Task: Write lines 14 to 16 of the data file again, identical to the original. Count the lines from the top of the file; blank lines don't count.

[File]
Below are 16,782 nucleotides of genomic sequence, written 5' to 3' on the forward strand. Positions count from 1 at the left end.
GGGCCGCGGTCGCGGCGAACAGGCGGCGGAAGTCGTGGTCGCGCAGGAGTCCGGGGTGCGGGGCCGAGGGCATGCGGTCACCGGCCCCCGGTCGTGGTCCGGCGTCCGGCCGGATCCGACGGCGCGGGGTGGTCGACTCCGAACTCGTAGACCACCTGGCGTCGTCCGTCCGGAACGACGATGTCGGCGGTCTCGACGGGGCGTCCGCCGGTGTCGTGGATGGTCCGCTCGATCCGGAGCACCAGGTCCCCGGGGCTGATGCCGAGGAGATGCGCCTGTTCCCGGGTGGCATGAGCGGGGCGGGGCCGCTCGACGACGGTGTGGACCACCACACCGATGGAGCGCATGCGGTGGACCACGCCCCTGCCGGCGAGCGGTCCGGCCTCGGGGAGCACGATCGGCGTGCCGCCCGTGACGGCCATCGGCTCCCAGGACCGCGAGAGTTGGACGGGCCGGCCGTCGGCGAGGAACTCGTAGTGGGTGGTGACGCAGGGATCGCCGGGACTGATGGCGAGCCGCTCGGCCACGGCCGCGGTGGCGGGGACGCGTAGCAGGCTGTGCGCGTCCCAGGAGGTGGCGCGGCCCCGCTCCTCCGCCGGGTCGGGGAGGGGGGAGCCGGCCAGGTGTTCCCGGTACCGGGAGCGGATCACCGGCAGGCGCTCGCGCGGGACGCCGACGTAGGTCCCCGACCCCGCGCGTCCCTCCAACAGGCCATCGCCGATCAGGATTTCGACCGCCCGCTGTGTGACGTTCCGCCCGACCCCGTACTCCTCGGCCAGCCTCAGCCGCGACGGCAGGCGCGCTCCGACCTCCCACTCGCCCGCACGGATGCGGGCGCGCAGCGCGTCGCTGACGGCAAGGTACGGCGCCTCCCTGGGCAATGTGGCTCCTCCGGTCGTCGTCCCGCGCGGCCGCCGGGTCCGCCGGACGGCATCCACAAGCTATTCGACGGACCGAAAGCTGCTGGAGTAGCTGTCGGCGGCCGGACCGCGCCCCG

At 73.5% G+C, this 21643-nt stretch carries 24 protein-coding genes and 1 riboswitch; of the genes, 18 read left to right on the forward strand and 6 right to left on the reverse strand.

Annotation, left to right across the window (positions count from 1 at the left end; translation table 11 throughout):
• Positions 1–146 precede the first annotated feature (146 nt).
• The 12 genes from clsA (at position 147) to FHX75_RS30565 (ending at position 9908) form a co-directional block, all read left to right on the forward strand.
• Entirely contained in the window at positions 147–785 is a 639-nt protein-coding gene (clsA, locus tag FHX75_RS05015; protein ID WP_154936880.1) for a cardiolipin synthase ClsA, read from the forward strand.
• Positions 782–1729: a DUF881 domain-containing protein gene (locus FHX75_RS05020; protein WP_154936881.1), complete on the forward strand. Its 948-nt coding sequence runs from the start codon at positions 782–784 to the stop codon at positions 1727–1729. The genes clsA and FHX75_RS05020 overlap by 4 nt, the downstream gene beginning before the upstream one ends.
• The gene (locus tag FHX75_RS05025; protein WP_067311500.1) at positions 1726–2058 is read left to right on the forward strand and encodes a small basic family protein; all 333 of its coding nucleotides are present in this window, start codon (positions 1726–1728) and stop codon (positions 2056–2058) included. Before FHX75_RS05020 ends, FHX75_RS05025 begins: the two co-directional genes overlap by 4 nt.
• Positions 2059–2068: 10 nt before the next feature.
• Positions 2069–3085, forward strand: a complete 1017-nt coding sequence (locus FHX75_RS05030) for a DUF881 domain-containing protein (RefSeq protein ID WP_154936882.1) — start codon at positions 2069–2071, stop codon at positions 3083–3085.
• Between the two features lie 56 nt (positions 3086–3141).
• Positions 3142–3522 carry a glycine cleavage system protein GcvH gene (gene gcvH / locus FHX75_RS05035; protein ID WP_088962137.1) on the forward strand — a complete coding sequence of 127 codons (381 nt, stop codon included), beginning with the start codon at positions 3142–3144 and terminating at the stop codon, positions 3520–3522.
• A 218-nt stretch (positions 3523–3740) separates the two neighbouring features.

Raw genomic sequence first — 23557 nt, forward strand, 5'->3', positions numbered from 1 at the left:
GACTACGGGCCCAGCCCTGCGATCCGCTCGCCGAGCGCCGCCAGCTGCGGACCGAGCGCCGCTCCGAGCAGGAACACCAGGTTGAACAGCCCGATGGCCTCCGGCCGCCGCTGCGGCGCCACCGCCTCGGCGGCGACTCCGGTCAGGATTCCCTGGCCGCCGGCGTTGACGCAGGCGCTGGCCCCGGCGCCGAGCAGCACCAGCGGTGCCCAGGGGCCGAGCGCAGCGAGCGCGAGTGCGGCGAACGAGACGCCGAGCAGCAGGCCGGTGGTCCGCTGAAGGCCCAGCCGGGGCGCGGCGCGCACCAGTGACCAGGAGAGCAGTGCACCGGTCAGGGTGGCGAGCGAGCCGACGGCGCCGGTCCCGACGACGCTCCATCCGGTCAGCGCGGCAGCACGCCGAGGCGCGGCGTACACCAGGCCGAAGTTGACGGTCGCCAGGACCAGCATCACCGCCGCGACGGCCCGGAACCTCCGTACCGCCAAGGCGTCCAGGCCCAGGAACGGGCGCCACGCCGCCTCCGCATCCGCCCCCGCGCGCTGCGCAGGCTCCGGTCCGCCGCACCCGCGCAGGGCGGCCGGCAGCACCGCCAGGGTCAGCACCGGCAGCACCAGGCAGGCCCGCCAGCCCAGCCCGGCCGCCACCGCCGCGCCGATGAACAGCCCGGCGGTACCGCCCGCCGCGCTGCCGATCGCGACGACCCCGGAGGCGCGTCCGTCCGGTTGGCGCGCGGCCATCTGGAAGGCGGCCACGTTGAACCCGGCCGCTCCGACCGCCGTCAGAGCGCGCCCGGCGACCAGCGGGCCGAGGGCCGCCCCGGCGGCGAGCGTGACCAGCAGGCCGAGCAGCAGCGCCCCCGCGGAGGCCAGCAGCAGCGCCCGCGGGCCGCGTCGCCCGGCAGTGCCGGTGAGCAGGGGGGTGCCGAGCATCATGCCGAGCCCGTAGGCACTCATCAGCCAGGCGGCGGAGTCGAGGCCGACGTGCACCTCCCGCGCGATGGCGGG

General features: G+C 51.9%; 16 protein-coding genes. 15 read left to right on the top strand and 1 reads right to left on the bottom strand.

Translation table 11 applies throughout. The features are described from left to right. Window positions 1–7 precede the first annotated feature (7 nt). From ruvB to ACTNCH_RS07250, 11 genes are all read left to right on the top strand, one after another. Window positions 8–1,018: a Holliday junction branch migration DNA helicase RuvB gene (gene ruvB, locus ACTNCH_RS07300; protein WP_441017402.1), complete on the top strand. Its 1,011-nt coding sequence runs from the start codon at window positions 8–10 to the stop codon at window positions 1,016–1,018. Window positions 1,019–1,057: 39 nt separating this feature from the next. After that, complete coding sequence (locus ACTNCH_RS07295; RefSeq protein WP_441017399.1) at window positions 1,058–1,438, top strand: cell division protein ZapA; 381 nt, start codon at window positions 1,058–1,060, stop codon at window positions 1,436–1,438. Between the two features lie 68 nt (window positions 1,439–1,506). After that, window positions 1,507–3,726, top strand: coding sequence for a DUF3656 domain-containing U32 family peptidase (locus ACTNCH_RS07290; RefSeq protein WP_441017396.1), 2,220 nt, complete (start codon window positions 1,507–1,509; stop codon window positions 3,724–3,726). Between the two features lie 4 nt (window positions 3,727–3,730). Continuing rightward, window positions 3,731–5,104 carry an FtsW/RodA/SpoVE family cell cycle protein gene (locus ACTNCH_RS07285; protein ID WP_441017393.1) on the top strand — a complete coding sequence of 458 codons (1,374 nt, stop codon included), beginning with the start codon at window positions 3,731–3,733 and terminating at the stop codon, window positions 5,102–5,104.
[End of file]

• A 218-nt stretch (positions 3523–3740) separates the two neighbouring features.

Raw genomic sequence first — 23557 nt, forward strand, 5'->3', positions numbered from 1 at the left:
GACTACGGGCCCAGCCCTGCGATCCGCTCGCCGAGCGCCGCCAGCTGCGGACCGAGCGCCGCTCCGAGCAGGAACACCAGGTTGAACAGCCCGATGGCCTCCGGCCGCCGCTGCGGCGCCACCGCCTCGGCGGCGACTCCGGTCAGGATTCCCTGGCCGCCGGCGTTGACGCAGGCGCTGGCCCCGGCGCCGAGCAGCACCAGCGGTGCCCAGGGGCCGAGCGCAGCGAGCGCGAGTGCGGCGAACGAGACGCCGAGCAGCAGGCCGGTGGTCCGCTGAAGGCCCAGCCGGGGCGCGGCGCGCACCAGTGACCAGGAGAGCAGTGCACCGGTCAGGGTGGCGAGCGAGCCGACGGCGCCGGTCCCGACGACGCTCCATCCGGTCAGCGCGGCAGCACGCCGAGGCGCGGCGTACACCAGGCCGAAGTTGACGGTCGCCAGGACCAGCATCACCGCCGCGACGGCCCGGAACCTCCGTACCGCCAAGGCGTCCAGGCCCAGGAACGGGCGCCACGCCGCCTCCGCATCCGCCCCCGCGCGCTGCGCAGGCTCCGGTCCGCCGCACCCGCGCAGGGCGGCCGGCAGCACCGCCAGGGTCAGCACCGGCAGCACCAGGCAGGCCCGCCAGCCCAGCCCGGCCGCCACCGCCGCGCCGATGAACAGCCCGGCGGTACCGCCCGCCGCGCTGCCGATCGCGACGACCCCGGAGGCGCGTCCGTCCGGTTGGCGCGCGGCCATCTGGAAGGCGGCCACGTTGAACCCGGCCGCTCCGACCGCCGTCAGAGCGCGCCCGGCGACCAGCGGGCCGAGGGCCGCCCCGGCGGCGAGCGTGACCAGCAGGCCGAGCAGCAGCGCCCCCGCGGAGGCCAGCAGCAGCGCCCGCGGGCCGCGTCGCCCGGCAGTGCCGGTGAGCAGGGGGGTGCCGAGCATCATGCCGAGCCCGTAGGCACTCATCAGCCAGGCGGCGGAGTCGAGGCCGACGTGCACCTCCCGCGCGATGGCGGG